Starting with your back to the car park you go left along the road, until you reach a path going down on your right. This leads first to a little packhorse bridge, which you ignore if you want to cross the falls, but it is a nice little bridge, and I always feel a need to photograph it when I pass by that way. Anyway, you turn right and continue along until you reach the falls, which have a much bigger bridge going across.

Linton Falls 4

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Posted in Uncategorized, Writing

Coincidences

Sometimes stories hinge on coincidences, and personally I think that’s fine. Sometimes. It depends on the size of the coincidences, the amount of them, and how they are used. I think you can get away with stretching plausibility a bit, but stretch it too far and readers just won’t buy it.

Now, some readers will likely be turned off by any coincidence being used to drive the plot along. But you can say that about a lot of things. You can’t please everyone; the aim is to try to keep a significant amount of readers happy. You want the majority of your readers not to get annoyed at you.

So, the size of the coincidences. I’ll give some examples of what I think is acceptable, and what might be pushing it a bit.

For one, let’s say you have two important characters just happening to bump into eachother at an opportune time. Why are these characters important? Do they have pre-existing links to one another, the villain, or any other important character, or does one or both of them only end up being important because of this meeting? If it’s the latter then it’s not even a coincidence, it’s just something that happens, if it’s the former, then it is. And I think that in many cases it could be an acceptable one. Could be. I’m going to be supremely unhelpful and point out that every story is different, and every writer has to make their own judgement call, taking the opinions of others they’ve let read the story into account.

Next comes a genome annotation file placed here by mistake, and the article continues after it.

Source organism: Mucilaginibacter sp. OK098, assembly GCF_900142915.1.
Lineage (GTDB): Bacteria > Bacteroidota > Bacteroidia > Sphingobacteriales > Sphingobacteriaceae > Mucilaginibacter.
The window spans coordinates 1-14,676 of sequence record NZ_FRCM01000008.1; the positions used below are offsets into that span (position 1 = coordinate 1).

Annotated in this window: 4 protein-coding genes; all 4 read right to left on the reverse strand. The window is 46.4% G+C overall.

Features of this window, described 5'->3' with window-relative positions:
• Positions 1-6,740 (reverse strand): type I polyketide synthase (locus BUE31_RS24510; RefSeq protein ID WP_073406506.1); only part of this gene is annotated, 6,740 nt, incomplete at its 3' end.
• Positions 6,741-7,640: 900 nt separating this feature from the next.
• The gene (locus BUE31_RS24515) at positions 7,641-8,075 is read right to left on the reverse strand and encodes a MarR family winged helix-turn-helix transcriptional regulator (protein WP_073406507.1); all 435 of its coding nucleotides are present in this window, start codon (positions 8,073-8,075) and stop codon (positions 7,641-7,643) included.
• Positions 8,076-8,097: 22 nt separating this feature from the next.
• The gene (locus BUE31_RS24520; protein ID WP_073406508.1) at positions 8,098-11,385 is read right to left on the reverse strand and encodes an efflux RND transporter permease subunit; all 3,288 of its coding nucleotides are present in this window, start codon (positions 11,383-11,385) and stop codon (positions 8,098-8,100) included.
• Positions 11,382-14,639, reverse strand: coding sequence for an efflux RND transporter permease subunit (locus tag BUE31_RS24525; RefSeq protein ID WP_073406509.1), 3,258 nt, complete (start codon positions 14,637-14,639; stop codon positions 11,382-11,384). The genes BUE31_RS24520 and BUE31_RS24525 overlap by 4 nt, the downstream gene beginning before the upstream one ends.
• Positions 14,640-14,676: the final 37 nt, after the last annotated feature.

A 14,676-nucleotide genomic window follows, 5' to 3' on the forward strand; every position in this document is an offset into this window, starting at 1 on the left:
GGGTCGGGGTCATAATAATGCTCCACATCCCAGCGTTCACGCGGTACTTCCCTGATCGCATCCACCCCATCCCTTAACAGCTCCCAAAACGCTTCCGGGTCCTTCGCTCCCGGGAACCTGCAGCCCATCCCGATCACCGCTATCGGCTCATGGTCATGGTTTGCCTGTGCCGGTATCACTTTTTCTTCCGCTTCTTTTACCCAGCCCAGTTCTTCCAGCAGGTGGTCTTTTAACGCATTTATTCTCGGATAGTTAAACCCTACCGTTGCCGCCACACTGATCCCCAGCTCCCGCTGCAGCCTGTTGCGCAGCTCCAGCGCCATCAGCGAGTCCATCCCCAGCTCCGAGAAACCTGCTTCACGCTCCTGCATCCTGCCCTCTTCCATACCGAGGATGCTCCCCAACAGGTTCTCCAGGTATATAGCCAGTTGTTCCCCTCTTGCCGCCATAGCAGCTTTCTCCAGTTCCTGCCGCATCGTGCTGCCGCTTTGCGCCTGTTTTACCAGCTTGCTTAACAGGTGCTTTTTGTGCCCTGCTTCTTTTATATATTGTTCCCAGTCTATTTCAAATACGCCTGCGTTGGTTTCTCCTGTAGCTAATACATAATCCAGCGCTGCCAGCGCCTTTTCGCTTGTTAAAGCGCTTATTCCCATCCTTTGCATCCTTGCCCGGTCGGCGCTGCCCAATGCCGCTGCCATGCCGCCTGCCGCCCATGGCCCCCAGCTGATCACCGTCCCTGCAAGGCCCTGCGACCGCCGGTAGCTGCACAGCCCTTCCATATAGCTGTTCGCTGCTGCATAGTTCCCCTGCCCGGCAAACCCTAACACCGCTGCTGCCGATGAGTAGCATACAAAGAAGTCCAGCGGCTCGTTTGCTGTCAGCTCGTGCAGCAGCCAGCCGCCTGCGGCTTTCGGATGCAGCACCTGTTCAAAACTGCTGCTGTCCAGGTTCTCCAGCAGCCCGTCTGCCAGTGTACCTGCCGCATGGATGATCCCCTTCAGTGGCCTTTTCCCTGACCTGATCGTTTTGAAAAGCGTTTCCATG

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Posted in Uncategorized, Writing

Poetry – Should I Tell You?

Should I tell you why I love you?
Well, I haven’t got a clue.
You’re selfish, cruel and vicious
There’s no love for me in you.

In fact, no love for anyone
Your heart must be made of ice
You do what you want, and let
Other people pay the price.

And it’s not like you can’t help it
This is how you choose to be
You’re blatantly a monster
And who knows that best but me?